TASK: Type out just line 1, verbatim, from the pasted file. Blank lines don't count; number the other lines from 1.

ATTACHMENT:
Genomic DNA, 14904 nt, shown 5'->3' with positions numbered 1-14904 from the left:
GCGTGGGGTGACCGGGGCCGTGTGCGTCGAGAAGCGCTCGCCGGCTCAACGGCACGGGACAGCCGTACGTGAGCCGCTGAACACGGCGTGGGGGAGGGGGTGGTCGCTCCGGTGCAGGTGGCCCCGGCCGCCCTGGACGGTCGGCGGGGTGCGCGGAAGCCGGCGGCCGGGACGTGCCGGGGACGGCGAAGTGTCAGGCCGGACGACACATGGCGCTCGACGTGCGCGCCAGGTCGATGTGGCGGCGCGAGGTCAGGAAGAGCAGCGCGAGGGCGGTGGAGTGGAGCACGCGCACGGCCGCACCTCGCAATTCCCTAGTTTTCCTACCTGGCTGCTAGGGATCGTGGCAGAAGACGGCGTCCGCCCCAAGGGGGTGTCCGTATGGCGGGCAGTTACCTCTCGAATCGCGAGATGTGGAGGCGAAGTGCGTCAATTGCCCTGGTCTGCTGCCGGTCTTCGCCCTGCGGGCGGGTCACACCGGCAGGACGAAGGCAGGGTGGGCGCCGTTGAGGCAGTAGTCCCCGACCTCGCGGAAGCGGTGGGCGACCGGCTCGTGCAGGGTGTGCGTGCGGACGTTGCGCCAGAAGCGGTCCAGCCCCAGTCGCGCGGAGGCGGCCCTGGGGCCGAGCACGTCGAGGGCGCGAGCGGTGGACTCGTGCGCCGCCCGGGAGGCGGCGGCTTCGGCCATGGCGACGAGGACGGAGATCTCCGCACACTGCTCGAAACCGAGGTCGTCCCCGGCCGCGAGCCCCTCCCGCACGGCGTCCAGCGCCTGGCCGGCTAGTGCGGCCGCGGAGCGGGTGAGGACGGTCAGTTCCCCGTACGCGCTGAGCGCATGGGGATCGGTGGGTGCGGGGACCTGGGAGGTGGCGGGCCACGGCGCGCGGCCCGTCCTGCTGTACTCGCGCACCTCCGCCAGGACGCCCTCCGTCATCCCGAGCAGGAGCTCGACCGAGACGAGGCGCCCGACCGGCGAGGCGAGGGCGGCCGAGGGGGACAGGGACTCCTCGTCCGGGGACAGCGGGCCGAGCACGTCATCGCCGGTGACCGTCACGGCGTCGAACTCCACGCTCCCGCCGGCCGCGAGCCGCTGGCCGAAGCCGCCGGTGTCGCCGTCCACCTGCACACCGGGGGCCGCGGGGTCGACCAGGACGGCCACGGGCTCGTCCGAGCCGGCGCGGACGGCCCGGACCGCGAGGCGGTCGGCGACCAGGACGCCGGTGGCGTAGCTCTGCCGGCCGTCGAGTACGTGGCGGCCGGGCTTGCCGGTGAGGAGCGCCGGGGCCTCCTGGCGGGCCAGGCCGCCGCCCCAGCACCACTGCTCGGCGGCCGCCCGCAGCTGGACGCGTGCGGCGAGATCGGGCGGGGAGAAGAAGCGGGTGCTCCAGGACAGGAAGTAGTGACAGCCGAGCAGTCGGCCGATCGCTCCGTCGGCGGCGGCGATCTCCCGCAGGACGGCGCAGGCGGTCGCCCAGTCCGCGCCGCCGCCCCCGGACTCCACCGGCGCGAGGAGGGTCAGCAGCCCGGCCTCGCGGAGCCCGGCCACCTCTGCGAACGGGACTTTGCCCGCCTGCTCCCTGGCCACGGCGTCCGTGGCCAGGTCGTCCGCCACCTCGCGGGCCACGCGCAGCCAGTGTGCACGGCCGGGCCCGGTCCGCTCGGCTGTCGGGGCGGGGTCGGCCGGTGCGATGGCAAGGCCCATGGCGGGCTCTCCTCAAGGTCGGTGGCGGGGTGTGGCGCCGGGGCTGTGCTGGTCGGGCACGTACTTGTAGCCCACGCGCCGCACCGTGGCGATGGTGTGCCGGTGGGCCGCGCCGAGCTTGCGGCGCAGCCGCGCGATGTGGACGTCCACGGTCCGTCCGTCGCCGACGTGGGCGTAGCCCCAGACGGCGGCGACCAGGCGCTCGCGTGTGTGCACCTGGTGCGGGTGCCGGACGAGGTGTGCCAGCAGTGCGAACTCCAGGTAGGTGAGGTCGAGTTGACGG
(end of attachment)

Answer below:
Genomic DNA, 14904 nt, shown 5'->3' with positions numbered 1-14904 from the left: